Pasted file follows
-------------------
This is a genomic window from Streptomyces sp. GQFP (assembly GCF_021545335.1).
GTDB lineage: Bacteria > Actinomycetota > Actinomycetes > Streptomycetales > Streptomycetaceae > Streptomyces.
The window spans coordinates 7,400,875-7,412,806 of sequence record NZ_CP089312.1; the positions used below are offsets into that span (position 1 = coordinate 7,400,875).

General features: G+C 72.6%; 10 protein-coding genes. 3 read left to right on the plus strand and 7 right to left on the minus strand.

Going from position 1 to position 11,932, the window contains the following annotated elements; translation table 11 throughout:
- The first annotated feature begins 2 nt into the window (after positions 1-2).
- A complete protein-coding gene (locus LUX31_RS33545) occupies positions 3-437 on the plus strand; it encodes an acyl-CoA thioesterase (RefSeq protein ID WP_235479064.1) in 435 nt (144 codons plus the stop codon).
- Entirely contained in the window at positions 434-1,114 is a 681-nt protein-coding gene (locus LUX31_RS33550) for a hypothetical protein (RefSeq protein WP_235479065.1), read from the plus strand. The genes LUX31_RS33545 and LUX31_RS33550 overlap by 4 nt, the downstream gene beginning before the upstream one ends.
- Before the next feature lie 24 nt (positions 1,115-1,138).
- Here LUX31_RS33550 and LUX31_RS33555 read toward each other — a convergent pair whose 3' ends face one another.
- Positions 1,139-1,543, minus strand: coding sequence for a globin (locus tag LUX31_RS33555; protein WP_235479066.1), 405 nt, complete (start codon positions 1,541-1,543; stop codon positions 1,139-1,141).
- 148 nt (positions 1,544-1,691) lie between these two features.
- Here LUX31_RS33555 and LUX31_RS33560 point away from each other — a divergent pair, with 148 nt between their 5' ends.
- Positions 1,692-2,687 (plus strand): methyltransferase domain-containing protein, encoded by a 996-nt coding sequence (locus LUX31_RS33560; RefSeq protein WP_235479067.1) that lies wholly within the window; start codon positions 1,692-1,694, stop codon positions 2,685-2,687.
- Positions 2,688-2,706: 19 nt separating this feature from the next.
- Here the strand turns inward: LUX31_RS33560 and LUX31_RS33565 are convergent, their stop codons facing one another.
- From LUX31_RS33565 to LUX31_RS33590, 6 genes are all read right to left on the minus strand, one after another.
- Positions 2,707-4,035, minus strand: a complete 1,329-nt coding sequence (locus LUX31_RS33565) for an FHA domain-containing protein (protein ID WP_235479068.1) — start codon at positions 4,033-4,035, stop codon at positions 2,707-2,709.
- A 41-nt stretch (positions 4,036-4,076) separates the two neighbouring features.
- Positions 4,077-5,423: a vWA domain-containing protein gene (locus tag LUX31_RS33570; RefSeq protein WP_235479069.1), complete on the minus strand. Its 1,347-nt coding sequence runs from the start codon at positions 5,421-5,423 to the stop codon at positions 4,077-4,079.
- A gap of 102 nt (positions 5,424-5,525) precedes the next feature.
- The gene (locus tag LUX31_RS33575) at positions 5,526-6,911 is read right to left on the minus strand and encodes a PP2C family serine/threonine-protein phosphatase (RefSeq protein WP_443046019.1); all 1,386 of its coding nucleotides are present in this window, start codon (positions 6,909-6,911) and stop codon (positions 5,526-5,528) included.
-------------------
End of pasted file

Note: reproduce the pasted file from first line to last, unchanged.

This is a genomic window from Streptomyces sp. GQFP (assembly GCF_021545335.1).
GTDB lineage: Bacteria > Actinomycetota > Actinomycetes > Streptomycetales > Streptomycetaceae > Streptomyces.
The window spans coordinates 7,400,875-7,412,806 of sequence record NZ_CP089312.1; the positions used below are offsets into that span (position 1 = coordinate 7,400,875).

General features: G+C 72.6%; 10 protein-coding genes. 3 read left to right on the plus strand and 7 right to left on the minus strand.

Going from position 1 to position 11,932, the window contains the following annotated elements; translation table 11 throughout:
- The first annotated feature begins 2 nt into the window (after positions 1-2).
- A complete protein-coding gene (locus LUX31_RS33545) occupies positions 3-437 on the plus strand; it encodes an acyl-CoA thioesterase (RefSeq protein ID WP_235479064.1) in 435 nt (144 codons plus the stop codon).
- Entirely contained in the window at positions 434-1,114 is a 681-nt protein-coding gene (locus LUX31_RS33550) for a hypothetical protein (RefSeq protein WP_235479065.1), read from the plus strand. The genes LUX31_RS33545 and LUX31_RS33550 overlap by 4 nt, the downstream gene beginning before the upstream one ends.
- Before the next feature lie 24 nt (positions 1,115-1,138).
- Here LUX31_RS33550 and LUX31_RS33555 read toward each other — a convergent pair whose 3' ends face one another.
- Positions 1,139-1,543, minus strand: coding sequence for a globin (locus tag LUX31_RS33555; protein WP_235479066.1), 405 nt, complete (start codon positions 1,541-1,543; stop codon positions 1,139-1,141).
- 148 nt (positions 1,544-1,691) lie between these two features.
- Here LUX31_RS33555 and LUX31_RS33560 point away from each other — a divergent pair, with 148 nt between their 5' ends.
- Positions 1,692-2,687 (plus strand): methyltransferase domain-containing protein, encoded by a 996-nt coding sequence (locus LUX31_RS33560; RefSeq protein WP_235479067.1) that lies wholly within the window; start codon positions 1,692-1,694, stop codon positions 2,685-2,687.
- Positions 2,688-2,706: 19 nt separating this feature from the next.
- Here the strand turns inward: LUX31_RS33560 and LUX31_RS33565 are convergent, their stop codons facing one another.
- From LUX31_RS33565 to LUX31_RS33590, 6 genes are all read right to left on the minus strand, one after another.
- Positions 2,707-4,035, minus strand: a complete 1,329-nt coding sequence (locus LUX31_RS33565) for an FHA domain-containing protein (protein ID WP_235479068.1) — start codon at positions 4,033-4,035, stop codon at positions 2,707-2,709.
- A 41-nt stretch (positions 4,036-4,076) separates the two neighbouring features.
- Positions 4,077-5,423: a vWA domain-containing protein gene (locus tag LUX31_RS33570; RefSeq protein WP_235479069.1), complete on the minus strand. Its 1,347-nt coding sequence runs from the start codon at positions 5,421-5,423 to the stop codon at positions 4,077-4,079.
- A gap of 102 nt (positions 5,424-5,525) precedes the next feature.
- The gene (locus tag LUX31_RS33575) at positions 5,526-6,911 is read right to left on the minus strand and encodes a PP2C family serine/threonine-protein phosphatase (RefSeq protein WP_443046019.1); all 1,386 of its coding nucleotides are present in this window, start codon (positions 6,909-6,911) and stop codon (positions 5,526-5,528) included.